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Tuesday, December 28, 2010

Smart Cookie




Yesterday, my son told me that he had eaten a meringue from the bakery near his school and that he had really enjoyed it. I asked him if he would like to make some the next day, seeing that the next day was a Sunday and I needed to get started on my christmas baking. There was no reason not to add some nice little meringues to my baking repertoire, I actually have cream of tartar in the cupboard and he seemed exited about the prospect of making them. I read about a hundred recipes for meringues and finally settled on the recipe we will use and while I am searching, I get the brilliant idea to make a pavlova for my christmas dinner dessert. I love pavlova and it's one of those things that most people have never had and assume that it is some sort of rare, exotic dish that takes days of preparation and hours of sweat and tears. They never need to know that making a pavlova is basically dessert making for dummies.
It's all good in the shack household and we go to bed, exited about our anticipated baking adventure.





We wake up to a no good, terrible, rainy day. It's mid December and all around us we hear tales of snow and storms and winter wonderlands but here in downtown Toronto, it's mild enough to wear nothing but sneakers and a light jacket and it's pissing rain. Every single recipe for meringues did their best to put the fear of god into me and warned me that no one is to attempt to make meringues if it's raining or if you have just run the dishwasher or if your oven is in the bathroom and you have just finished a long, hot shower. Humidity + meringues = unmitigated disaster. I thought I safe planning a meringue making day in mid December in Toronto. I was wrong.

It was time to bake some cookies instead. I was about to make my regular molasses ginger crisps that I make every year when I had an idea. I had bought my good friend, Dianne,  the book Chewy Gooey Crispy Crunchy Melt-in-Your-Mouth Cookies by Alice Medrich for christmas and I had not wrapped it up yet. How cool would it be to bake a cookie from the book and give her a little bag of those cookies with the book as her gift?
So cool.
On the other hand, how tacky is it to open up the cookbook you bought for someone else and look through it and bake something out of it before your friend has even had a chance to look at it?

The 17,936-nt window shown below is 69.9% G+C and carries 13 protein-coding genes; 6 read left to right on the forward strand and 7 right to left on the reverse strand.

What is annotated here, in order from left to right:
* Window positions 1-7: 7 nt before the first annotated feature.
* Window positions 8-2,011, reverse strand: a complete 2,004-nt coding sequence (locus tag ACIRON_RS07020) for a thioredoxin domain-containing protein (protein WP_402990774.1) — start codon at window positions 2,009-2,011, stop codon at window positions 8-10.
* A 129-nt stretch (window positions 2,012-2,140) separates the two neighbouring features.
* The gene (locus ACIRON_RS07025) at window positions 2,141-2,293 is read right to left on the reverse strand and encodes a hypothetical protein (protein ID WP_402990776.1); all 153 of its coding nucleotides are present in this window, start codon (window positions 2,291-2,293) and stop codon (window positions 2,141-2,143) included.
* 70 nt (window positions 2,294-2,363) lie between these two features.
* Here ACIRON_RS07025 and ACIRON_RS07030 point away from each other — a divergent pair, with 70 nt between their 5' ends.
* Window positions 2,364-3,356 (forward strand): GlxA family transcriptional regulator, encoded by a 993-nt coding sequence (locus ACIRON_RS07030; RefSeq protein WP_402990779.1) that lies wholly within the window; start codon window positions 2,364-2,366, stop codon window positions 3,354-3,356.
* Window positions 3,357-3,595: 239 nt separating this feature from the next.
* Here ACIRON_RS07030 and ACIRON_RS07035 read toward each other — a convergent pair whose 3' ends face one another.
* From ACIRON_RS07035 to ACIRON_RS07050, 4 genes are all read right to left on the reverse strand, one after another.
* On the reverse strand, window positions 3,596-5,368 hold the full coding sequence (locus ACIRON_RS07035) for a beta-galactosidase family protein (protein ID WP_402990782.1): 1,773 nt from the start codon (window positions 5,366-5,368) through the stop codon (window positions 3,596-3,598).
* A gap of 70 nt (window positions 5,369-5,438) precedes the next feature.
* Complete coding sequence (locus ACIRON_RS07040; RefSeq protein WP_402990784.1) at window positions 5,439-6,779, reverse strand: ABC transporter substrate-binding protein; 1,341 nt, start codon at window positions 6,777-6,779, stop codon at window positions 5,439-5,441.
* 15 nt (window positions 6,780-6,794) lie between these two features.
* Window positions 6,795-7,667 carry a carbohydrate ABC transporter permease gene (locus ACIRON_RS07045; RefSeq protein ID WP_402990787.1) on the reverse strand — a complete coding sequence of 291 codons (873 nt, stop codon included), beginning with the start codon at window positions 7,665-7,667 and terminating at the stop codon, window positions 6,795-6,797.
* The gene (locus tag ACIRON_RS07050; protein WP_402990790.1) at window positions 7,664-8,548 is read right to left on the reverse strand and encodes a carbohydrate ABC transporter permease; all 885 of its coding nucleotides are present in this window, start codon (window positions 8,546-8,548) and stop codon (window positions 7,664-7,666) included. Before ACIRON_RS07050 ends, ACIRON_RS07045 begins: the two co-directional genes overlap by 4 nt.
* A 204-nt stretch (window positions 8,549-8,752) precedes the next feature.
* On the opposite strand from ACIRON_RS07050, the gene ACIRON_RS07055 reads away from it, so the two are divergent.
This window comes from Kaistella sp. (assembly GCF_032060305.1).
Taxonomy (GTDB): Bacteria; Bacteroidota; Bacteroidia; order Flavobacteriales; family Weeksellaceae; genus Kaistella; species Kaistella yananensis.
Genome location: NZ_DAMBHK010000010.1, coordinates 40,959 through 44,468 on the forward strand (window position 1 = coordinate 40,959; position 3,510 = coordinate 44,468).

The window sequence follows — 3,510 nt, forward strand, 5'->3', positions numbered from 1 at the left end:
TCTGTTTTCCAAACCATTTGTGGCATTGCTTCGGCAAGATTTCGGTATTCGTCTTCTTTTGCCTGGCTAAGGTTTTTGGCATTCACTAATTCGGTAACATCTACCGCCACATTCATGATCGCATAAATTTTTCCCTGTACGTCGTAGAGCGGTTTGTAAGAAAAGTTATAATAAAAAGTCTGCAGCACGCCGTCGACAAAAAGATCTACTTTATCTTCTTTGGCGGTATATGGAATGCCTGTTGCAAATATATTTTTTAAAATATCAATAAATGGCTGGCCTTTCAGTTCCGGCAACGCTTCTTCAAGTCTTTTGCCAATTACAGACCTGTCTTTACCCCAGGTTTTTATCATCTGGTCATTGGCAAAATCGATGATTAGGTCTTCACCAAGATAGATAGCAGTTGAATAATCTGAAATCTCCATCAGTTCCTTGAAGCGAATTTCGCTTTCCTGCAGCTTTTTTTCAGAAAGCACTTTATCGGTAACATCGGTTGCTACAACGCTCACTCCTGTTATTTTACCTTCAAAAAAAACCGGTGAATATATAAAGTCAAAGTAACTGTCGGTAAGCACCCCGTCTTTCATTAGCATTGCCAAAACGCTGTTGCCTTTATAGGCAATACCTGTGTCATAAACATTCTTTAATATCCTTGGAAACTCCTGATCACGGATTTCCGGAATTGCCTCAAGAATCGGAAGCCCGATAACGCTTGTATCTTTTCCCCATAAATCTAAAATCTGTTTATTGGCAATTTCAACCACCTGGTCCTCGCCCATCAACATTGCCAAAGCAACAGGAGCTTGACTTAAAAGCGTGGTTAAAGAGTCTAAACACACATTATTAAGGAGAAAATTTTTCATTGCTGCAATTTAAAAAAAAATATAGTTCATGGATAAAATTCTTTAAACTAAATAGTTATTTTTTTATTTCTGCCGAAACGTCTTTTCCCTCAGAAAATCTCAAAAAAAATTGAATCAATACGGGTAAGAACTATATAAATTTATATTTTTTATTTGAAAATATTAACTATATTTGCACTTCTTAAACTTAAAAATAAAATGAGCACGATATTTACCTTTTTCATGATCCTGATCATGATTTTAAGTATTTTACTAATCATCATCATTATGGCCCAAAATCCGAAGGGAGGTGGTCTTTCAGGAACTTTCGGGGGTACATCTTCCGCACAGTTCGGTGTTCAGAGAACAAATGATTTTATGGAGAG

Don't answer that.

Alice Medrich has a delicious sounding recipe called simply, My Ginger  Cookies in her book and I have been craving a ginger molasses cookie that is more chewy. My ginger crisps are really crispy and I have the cookie I want to make in my mind but I haven't found a recipe yet that can produce that cookie so It was certainly worth a try. I carefully wrote down the recipe on a piece of paper so that I wouldn't soil the book as I am a very messy baker.

Here is the recipe:
2 cups unbleached flour
2 tsp baking soda
2 tsp ground ginger
1 1/2 tsp cinnamon
1/2 tsp ground allspice
1/4 tsp salt
1 stick (8 tbls) butter, melted and still warm
1/4 cup molasses
1/2 cup sugar
1/3 cup brown sugar
2 tbls grated ginger
1 large egg
3/4 cup crystallized ginger, finely chopped
1/2 cup sugar for rolling



Preheat the oven to 350F and put the racks on the upper and lower 3rds of the oven. Combine the dry ingredients  - flour, baking soda, spices, and salt in a bowl.










Combine butter, molasses, sugars, fresh ginger and the egg in a larger bowl  mix it well. Add the flour, stir in the crystallized ginger and stir until it's all completely mixed in.










Make 1" balls and roll them in the sugar and place them on the baking sheet (that you have hopefully prepped with parchment paper by this point) about 2" apart and bake them from 10 to 12 minutes, rotating the baking sheets halfway through.


For chewier cookies take them out when at least half of the cookies have started to deflate. If you want them a bit crispier, keep them in for a minute longer.
I baked the first batch for 12 minutes and the second batch for 10 and the 10 minute batch were perfect. Crispy on the outside and cakey and chewy on the inside.
The only thing I would change next time is to use coarse sanding sugar instead of regular sugar to roll the cookies in because I really miss that extra crunch and they just aren't sparkly enough for me without it.

I just might have to buy this book for myself and now that I have gifted the book to the giftee, I can post about the cookies!